After enjoying a half-marathon length training run through the dry, dusty Los Virgines hills, I came across LADailyNews report regarding the moratorium on National Park Service permits. Death Valley National Park placed a moratorium on cycling and running competitions until it can determine how safe they are. This action was announced despite the fact that race promoters have held 89 events in the park since 1990 without serious incident. According to spokesperson for race promoter/sponsor AdventureCorps Chris Kostman, “There have been no deaths, no car crashes, no citations issued, and only a few evacuations by ambulance after Read the rest of this entry »
Baseball pitchers can get beaned by hardballs that can cause devastating facial and brain injuries. Likewise, professional ice hockey players face injury from fast flying pucks, stick wielding opponents, hard ice and checks into walls and plexiglass. Virtually every country in the world has some workplace safety regulations. So it is no surprise that there is safety regulation in professional sports in the United States
The National Hockey League (“NHL”) required its newly acquired players to wear helmets starting in 1979, but it exempted veterans, the last of whom played without them until 1997. Cornell economics professor Robert Frank wrote about the economics of safety for the New York Times using the NHL protective headgear as an example. Helmets are required in the National Hockey League, but that’s a fairly recent development. According to Professor Frank,
“Many players had believed that they could see and hear better Read the rest of this entry »
Last week lawyer Landau ran his longest race, over twice the distance of the 5 Kms. races he has been competing in since he returned to running in April. With the”Valley of the Moon VIntage Harvest Festival Sonoma vineyard 12 km. under his belt, the adventurous attorney signed up for the competitive Santa Monica 5,000. This race awards prize money, has a field of over 1,500 and draws top runners from all over the world. But the Herndon injury lawyer had his sights not on the best Southern California racers, but on testing his DUathlon fitness by running the last 3 miles of the 10 km race as well. In other words, Landau would have about 20 minutes between the end of the 5km and then catching the field at mile 3 in the 10km, since this was a “point to point” course finishing at the Santa Monica Pier. If he could pull off this “double” then it would demonstrate his DUathlon training was progressing toward the October 26th USAT National Championships in Oro Valley, Arizona.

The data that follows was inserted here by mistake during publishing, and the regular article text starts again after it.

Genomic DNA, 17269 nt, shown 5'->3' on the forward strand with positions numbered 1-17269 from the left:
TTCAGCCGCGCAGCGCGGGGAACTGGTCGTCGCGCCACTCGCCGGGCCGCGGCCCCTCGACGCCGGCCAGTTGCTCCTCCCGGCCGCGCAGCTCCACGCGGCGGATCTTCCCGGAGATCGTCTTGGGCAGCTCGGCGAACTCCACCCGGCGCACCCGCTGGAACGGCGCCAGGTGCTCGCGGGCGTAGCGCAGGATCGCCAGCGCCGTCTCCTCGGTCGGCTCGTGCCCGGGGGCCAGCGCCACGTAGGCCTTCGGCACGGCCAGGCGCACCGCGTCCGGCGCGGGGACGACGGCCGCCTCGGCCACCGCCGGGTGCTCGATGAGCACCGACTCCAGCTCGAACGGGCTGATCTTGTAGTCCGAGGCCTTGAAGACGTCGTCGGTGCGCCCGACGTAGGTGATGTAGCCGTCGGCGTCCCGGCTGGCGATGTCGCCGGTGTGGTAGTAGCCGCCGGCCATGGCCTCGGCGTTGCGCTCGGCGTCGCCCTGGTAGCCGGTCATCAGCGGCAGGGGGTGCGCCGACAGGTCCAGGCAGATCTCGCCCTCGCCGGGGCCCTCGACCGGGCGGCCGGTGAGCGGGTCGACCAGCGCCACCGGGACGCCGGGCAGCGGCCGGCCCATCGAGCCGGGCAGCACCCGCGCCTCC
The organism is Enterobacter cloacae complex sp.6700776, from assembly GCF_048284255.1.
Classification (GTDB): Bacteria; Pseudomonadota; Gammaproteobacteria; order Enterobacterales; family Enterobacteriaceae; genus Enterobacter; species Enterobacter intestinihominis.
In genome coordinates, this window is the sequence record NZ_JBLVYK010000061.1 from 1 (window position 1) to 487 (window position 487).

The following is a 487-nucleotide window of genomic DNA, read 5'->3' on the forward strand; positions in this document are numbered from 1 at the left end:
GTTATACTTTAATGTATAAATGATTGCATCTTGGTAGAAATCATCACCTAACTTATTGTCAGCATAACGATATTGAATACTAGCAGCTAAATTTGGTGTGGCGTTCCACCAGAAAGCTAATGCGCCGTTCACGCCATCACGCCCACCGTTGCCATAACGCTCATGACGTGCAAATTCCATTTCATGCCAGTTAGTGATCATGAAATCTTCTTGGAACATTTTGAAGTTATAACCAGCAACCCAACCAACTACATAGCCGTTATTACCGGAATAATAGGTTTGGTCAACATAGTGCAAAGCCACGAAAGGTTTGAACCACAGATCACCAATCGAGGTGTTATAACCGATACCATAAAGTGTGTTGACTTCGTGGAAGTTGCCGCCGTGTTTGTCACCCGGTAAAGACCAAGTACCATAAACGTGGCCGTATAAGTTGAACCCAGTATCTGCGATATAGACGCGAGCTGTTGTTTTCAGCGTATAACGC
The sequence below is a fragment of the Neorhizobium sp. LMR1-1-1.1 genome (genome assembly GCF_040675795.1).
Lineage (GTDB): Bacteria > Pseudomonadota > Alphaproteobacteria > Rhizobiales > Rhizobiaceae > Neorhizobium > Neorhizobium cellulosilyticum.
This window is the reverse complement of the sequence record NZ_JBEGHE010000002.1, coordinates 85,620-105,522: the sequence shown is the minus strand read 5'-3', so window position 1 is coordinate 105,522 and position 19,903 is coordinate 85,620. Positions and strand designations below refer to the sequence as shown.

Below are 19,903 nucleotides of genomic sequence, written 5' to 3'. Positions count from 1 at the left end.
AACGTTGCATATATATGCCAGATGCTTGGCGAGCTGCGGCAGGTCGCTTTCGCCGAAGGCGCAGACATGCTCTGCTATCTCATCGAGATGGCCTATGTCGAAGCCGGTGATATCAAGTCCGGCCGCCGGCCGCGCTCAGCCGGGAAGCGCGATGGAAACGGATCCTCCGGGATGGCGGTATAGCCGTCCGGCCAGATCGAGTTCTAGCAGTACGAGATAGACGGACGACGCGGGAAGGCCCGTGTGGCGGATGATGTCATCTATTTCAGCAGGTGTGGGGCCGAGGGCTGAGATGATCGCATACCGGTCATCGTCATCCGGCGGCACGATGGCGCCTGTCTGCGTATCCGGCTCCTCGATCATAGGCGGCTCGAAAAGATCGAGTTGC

Landau managed a 20:43 in the first leg, averaging 6:41/mile, and then 7:23 for the 2nd 5 km. Later that night, after visiting with family on the Left Coast, he hopped a “red eye” so as to be in Court in Manassas Virginia the next morning with a Warrenton family that was struck by a drunk driver near Nissan Pavilian. The “on the go” lawyer then traveled to New Jersey on Wednesday, participated in the second session of a Mediation in Connecticut and then celebrated his sister’s charitable giving award in New York City before hopping a late night train back to Washington, D.C., where he attended an anatomy course for lawyers presented by the Trial Lawyers Association of DC. Notes Landau, “the best trial lawyers, like the best runners and cyclists, are always trying to improve, test themselves and stay on the cutting edge of their field.”
For the second time this season, Doug Landau raced to support the Leukemia & Lymphoma Society (“LLS”) in a challenging Duathlon presented by Bishops Events in Virginia’s bucolic Prince William County. Part of the Bishops Events Series, this Run-Bike-Run event to support LLS featured a challenging 5km cross country course at Pohick Bay Regional Park that racers had to traverse twice, with a curvy, hilly bike ride on jogging trails that went to Gunston Hall and Mason Neck State Park.
Before the race even started, Lawyer Landau had not one, but TWO flat tires. However, rather than being out of the race before it started, Landau had brought two sets of wheels (as well as an extra helmet, shoes and other gear). “Just like an injury trial, Social Security Disability or Workers Compensation Hearing, I always try to anticipate problems and come over-prepared, rather than under-prepared !” noted the Herndon Virginia acident lawyer.
After overcoming his mechanical issues and starting the race on time, the Herndon injury attorney kept to his plan of using this event as a hard training day in preparation for the US National Championships in 5 weeks. While Lawyer Landau managed to work hard to come out of the woods in second place after the first run, he was passed by several strong cyclists. Committing himself to a hard run, Landau managed to finish up in 3rd place overall, (official results) with a negative split on the 2nd run ! This was only the second time this year he has run a 10km. in competition. His run time was good enough to be listed as third all time for this course, and he is currently the first place male in the multisport series standings!